Hematol Oncol Stem Cell Ther 13 Mar 2020, . Epub 13 Mar 2020
The aim of the present article is to review the role of endothelial damage and dysfunction in the vaso-occlusive episodes associated with sickle cell disease (SCD). This inherited hematological disorder leads to irreversible damage of multiple organs through a wide variety of mechanisms, such as sickling of red cells, oxidative state due to ischemic-reperfusion episodes, inflammation, hypercoagulation state, and platelet activation, among others. In SCD, the endothelium arises as the key entity where most of these processes, which eventually lead to increased morbidly and mortality, interact. This review begins with the already accepted idea that organ-specific vasculopathy precedes clinical manifestation, and briefly explains one of the main triggers of vaso-occlusive episodes, the complex interplay between blood cells and the dysfunctional endothelium. Endothelial protective strategies emerge as a potential tool for the prevention of organ-specific disease in SCD. Actually, this knowledge is currently used for the development of potential pharmacologic interventions to improve the lives of SCD patients.
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Palomo M, Vera M, Martin S, Torramadé-Moix S, Martinez-Sanchez J, Belen Moreno A, Carreras E, Escolar G, Cases A, Díaz-Ricart M

Up-regulation of HDACs, a harbinger of uraemic endothelial dysfunction, is prevented by defibrotide.

J. Cell. Mol. Med. 28 Nov 2019, . Epub 28 Nov 2019
Endothelial dysfunction is an earlier contributor to the development of atherosclerosis in chronic kidney disease (CKD), in which the role of epigenetic triggers cannot be ruled out. Endothelial protective strategies, such as defibrotide (DF), may be useful in this scenario. We evaluated changes induced by CKD on endothelial cell proteome and explored the effect of DF and the mechanisms involved. Human umbilical cord vein endothelial cells were exposed to sera from healthy donors (n = 20) and patients with end-stage renal disease on haemodialysis (n = 20). Differential protein expression was investigated by using a proteomic approach, Western blot and immunofluorescence. HDAC1 and HDAC2 overexpression was detected. Increased HDAC1 expression occurred at both cytoplasm and nucleus. These effects were dose-dependently inhibited by DF. Both the HDACs inhibitor trichostatin A and DF prevented the up-regulation of the endothelial dysfunction markers induced by the uraemic milieu: intercellular adhesion molecule-1, surface Toll-like receptor-4, von Willebrand Factor and reactive oxygen species. Moreover, DF down-regulated HDACs expression through the PI3/AKT signalling pathway. HDACs appear as key modulators of the CKD-induced endothelial dysfunction as specific blockade by trichostatin A or by DF prevents endothelial dysfunction responses to the CKD insult. Moreover, DF exerts its endothelial protective effect by inhibiting HDAC up-regulation likely through PI3K/AKT.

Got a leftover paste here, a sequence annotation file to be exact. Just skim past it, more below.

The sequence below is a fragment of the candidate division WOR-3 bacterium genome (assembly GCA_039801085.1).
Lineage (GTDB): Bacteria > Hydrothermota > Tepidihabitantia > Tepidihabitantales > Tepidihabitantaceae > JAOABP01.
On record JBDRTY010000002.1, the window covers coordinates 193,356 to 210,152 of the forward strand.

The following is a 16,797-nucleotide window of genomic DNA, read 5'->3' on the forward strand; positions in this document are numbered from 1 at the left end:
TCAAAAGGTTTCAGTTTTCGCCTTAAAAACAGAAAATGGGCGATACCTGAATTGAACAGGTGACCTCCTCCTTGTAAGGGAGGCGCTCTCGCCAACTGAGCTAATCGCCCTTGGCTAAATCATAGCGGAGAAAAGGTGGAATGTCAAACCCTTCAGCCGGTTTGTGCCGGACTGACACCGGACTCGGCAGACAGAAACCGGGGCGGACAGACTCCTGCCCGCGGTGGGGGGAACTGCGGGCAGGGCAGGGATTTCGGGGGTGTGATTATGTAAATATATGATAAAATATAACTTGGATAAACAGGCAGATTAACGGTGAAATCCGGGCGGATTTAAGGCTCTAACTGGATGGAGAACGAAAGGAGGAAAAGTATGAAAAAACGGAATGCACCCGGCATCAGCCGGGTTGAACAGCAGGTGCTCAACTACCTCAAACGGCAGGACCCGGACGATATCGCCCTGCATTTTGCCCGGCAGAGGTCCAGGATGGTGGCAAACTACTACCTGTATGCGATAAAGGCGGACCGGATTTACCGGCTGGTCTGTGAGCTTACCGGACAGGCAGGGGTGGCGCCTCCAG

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Palomo M, Blasco M, Molina P, Lozano M, Praga M, Torramade-Moix S, Martinez-Sanchez J, Cid J, Escolar G, Carreras E, Paules C, Crispi F, Quintana LF, Poch E, Rodas L, Goma E, Morelle J, Espinosa M, Morales E, Avila A, Cabello V, Ariceta G, Chocron S, Manrique J, Barros X, Martin N, Huerta A, Fraga-Rodriguez GM, Cao M, Martin M, Romera AM, Moreso F, Manonelles A, Gratacos E, Pereira A, Campistol JM, Diaz-Ricart M

Complement Activation and Thrombotic Microangiopathies.

Clin J Am Soc Nephrol 6 Nov 2019, . Epub 6 Nov 2019
Atypical hemolytic uremic syndrome is a form of thrombotic microangiopathy caused by dysregulation of the alternative complement pathway. There is evidence showing complement activation in other thrombotic microangiopathies. The aim of this study was to evaluate complement activation in different thrombotic microangiopathies and to monitor treatment response.